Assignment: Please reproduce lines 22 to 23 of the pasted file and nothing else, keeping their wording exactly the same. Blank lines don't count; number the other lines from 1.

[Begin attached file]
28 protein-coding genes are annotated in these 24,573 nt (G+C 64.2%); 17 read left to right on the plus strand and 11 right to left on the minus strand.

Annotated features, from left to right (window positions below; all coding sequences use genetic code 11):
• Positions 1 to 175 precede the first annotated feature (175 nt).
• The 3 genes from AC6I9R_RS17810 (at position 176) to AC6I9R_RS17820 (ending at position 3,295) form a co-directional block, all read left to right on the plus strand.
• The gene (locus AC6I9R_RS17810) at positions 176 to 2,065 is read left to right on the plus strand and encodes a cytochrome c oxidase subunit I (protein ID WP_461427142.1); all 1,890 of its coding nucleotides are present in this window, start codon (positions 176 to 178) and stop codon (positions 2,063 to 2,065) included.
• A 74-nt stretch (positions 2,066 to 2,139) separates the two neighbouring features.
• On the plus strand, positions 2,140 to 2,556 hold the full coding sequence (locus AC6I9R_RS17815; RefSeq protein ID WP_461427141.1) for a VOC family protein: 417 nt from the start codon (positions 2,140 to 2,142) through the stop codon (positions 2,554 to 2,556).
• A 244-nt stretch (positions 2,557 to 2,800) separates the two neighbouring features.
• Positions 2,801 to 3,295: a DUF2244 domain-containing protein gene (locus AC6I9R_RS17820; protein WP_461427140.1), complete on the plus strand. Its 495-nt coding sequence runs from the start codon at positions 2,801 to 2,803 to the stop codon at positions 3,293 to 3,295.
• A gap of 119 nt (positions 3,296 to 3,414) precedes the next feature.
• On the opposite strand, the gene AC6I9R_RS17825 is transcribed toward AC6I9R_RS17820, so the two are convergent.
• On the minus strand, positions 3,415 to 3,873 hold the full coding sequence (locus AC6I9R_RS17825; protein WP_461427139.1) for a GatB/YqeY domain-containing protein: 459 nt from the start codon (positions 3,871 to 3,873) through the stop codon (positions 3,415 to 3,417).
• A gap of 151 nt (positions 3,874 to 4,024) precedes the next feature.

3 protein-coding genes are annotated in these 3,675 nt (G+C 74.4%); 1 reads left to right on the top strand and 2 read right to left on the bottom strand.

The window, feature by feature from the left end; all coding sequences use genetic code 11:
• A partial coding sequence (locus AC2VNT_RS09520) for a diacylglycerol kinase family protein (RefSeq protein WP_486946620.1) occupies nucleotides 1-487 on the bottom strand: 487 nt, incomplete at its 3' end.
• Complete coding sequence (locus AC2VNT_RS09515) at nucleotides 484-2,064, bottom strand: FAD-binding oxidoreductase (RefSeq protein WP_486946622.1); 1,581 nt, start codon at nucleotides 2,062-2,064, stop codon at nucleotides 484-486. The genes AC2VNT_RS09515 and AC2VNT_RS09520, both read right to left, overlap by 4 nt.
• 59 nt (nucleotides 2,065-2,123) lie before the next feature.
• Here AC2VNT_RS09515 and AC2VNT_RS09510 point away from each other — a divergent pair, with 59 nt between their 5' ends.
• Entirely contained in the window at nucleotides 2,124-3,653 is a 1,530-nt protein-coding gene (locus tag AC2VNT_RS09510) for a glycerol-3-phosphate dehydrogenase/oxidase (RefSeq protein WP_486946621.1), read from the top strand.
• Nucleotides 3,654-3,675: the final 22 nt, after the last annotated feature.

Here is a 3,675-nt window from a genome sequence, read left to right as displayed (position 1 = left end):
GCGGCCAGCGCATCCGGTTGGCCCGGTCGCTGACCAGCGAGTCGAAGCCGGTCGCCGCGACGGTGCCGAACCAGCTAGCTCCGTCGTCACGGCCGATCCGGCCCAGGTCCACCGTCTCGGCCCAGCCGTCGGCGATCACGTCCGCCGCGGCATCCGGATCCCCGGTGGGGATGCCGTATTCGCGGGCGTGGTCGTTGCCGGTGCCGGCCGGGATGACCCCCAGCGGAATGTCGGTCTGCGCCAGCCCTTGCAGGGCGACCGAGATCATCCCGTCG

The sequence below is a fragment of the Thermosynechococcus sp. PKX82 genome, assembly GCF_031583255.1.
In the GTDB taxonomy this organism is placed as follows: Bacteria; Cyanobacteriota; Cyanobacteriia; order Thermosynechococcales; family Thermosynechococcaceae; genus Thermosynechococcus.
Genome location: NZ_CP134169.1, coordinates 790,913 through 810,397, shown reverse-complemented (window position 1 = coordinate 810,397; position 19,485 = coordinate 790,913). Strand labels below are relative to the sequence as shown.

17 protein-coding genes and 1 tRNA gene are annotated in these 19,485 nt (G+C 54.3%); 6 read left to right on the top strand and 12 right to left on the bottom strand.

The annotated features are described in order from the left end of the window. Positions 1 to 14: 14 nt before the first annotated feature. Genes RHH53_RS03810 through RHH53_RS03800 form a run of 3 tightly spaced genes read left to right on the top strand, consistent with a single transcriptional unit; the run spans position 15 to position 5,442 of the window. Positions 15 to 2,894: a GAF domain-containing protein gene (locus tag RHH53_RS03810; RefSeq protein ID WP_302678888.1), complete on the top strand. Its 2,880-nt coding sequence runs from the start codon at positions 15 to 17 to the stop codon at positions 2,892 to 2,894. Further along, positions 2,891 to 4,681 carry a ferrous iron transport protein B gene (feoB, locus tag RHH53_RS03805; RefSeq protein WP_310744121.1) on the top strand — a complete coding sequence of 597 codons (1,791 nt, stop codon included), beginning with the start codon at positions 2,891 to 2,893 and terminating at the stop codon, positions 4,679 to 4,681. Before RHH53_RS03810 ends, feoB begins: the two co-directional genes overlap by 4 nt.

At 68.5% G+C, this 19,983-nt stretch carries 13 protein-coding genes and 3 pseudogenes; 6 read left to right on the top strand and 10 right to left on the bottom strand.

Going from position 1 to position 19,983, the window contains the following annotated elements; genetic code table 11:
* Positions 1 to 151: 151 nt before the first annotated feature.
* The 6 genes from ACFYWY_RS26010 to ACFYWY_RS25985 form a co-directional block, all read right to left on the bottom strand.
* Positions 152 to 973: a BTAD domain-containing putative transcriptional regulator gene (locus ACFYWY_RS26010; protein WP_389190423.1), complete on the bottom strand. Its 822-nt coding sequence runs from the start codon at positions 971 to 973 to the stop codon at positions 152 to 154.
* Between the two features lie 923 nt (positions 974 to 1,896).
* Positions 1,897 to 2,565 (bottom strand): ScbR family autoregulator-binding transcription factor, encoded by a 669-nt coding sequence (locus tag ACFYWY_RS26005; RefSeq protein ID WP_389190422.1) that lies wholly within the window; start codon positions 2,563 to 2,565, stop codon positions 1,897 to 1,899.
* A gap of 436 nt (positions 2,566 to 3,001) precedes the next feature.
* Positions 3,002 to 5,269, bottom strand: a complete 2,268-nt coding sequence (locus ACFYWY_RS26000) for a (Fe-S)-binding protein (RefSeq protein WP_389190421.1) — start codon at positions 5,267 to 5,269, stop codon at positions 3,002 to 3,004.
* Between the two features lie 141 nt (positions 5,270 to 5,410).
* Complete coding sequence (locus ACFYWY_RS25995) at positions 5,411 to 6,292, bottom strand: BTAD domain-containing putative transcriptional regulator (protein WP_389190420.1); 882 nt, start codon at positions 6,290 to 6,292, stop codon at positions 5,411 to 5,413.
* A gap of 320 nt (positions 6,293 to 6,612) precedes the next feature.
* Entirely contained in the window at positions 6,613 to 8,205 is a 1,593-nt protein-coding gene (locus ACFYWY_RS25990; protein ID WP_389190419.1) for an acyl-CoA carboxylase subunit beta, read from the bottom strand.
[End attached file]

Here is a 3,675-nt window from a genome sequence, read left to right as displayed (position 1 = left end):
GCGGCCAGCGCATCCGGTTGGCCCGGTCGCTGACCAGCGAGTCGAAGCCGGTCGCCGCGACGGTGCCGAACCAGCTAGCTCCGTCGTCACGGCCGATCCGGCCCAGGTCCACCGTCTCGGCCCAGCCGTCGGCGATCACGTCCGCCGCGGCATCCGGATCCCCGGTGGGGATGCCGTATTCGCGGGCGTGGTCGTTGCCGGTGCCGGCCGGGATGACCCCCAGCGGAATGTCGGTCTGCGCCAGCCCTTGCAGGGCGACCGAGATCATCCCGTCG